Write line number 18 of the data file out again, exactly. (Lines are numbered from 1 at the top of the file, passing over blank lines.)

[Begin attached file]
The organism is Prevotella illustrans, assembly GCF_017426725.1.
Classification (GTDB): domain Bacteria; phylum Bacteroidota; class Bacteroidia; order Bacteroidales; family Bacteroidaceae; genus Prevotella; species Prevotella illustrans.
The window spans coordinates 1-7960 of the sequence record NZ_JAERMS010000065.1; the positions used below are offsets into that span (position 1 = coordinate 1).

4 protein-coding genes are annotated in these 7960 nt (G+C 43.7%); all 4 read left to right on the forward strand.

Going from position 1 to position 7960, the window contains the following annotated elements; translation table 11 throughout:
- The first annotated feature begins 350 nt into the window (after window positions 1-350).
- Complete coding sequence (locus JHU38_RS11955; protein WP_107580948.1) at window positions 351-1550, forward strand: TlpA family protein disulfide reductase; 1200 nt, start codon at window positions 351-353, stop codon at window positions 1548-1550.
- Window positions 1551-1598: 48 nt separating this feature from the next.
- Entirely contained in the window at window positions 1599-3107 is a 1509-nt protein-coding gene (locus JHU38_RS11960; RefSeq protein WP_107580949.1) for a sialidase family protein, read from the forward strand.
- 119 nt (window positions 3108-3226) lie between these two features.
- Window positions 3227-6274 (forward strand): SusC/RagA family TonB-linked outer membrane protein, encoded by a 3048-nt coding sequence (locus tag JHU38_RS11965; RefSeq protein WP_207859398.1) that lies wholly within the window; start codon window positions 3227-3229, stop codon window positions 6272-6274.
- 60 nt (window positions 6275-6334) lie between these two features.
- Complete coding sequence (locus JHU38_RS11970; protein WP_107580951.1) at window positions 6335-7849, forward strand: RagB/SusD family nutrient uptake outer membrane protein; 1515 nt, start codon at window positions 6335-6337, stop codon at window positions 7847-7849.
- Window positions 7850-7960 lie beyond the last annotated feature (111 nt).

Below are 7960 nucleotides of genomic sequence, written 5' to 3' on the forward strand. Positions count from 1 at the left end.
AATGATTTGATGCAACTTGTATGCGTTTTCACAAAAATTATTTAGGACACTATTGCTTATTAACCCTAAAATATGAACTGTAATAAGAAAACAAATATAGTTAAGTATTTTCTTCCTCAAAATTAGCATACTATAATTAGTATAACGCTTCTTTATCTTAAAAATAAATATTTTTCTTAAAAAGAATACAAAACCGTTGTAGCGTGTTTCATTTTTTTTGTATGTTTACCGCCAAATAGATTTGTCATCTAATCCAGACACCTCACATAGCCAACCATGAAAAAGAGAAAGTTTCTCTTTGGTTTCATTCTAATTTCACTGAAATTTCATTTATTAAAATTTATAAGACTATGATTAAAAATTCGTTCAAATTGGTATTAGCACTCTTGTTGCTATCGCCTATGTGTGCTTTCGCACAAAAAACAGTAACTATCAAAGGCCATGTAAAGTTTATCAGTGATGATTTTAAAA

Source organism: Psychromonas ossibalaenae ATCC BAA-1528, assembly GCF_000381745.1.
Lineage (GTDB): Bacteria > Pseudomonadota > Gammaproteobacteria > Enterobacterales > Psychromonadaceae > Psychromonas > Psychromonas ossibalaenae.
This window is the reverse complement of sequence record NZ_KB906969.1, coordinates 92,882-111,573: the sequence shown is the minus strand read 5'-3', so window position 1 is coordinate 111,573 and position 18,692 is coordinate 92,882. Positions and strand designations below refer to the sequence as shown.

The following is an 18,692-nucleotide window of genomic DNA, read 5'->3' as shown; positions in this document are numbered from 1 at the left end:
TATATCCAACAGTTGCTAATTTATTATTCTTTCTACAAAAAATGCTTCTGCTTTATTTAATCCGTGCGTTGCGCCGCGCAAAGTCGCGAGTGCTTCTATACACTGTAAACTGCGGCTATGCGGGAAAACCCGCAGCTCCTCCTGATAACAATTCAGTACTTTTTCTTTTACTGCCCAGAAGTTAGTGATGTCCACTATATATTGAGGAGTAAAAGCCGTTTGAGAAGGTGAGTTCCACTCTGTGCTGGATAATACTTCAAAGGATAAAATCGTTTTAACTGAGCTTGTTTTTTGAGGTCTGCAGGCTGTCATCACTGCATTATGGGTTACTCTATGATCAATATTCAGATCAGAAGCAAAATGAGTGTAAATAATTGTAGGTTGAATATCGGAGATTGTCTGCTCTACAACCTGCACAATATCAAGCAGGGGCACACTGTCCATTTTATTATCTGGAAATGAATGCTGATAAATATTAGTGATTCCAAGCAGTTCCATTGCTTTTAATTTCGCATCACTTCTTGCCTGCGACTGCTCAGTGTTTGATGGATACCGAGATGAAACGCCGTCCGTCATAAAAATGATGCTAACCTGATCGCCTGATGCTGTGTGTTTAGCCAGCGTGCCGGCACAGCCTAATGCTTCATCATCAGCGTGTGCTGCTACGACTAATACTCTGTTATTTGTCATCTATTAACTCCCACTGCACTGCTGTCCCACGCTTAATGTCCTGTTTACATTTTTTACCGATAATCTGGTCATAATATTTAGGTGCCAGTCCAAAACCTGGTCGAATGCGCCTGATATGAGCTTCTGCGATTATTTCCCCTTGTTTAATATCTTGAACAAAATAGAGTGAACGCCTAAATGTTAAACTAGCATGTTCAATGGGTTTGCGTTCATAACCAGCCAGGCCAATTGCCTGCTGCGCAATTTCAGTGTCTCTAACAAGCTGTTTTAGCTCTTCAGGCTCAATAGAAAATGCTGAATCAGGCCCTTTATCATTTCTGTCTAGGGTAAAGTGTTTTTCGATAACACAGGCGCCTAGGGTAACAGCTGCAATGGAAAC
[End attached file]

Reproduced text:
Lineage (GTDB): Bacteria > Pseudomonadota > Gammaproteobacteria > Enterobacterales > Psychromonadaceae > Psychromonas > Psychromonas ossibalaenae.